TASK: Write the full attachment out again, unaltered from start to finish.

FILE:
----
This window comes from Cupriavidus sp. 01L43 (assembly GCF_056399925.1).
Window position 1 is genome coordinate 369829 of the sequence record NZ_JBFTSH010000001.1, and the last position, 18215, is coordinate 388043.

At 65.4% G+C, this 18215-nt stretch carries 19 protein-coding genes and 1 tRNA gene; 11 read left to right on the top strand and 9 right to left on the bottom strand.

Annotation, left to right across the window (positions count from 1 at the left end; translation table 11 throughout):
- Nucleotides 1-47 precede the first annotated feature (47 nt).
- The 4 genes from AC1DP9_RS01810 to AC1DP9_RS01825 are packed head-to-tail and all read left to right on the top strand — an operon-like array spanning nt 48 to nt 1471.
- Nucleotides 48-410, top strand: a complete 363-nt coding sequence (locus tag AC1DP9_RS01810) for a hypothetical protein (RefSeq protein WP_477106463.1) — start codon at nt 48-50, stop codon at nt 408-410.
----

This window comes from Cupriavidus sp. 01L43 (assembly GCF_056399925.1).
Window position 1 is genome coordinate 369829 of the sequence record NZ_JBFTSH010000001.1, and the last position, 18215, is coordinate 388043.

At 65.4% G+C, this 18215-nt stretch carries 19 protein-coding genes and 1 tRNA gene; 11 read left to right on the top strand and 9 right to left on the bottom strand.

Annotation, left to right across the window (positions count from 1 at the left end; translation table 11 throughout):
- Nucleotides 1-47 precede the first annotated feature (47 nt).
- The 4 genes from AC1DP9_RS01810 to AC1DP9_RS01825 are packed head-to-tail and all read left to right on the top strand — an operon-like array spanning nt 48 to nt 1471.
- Nucleotides 48-410, top strand: a complete 363-nt coding sequence (locus tag AC1DP9_RS01810) for a hypothetical protein (RefSeq protein WP_477106463.1) — start codon at nt 48-50, stop codon at nt 408-410.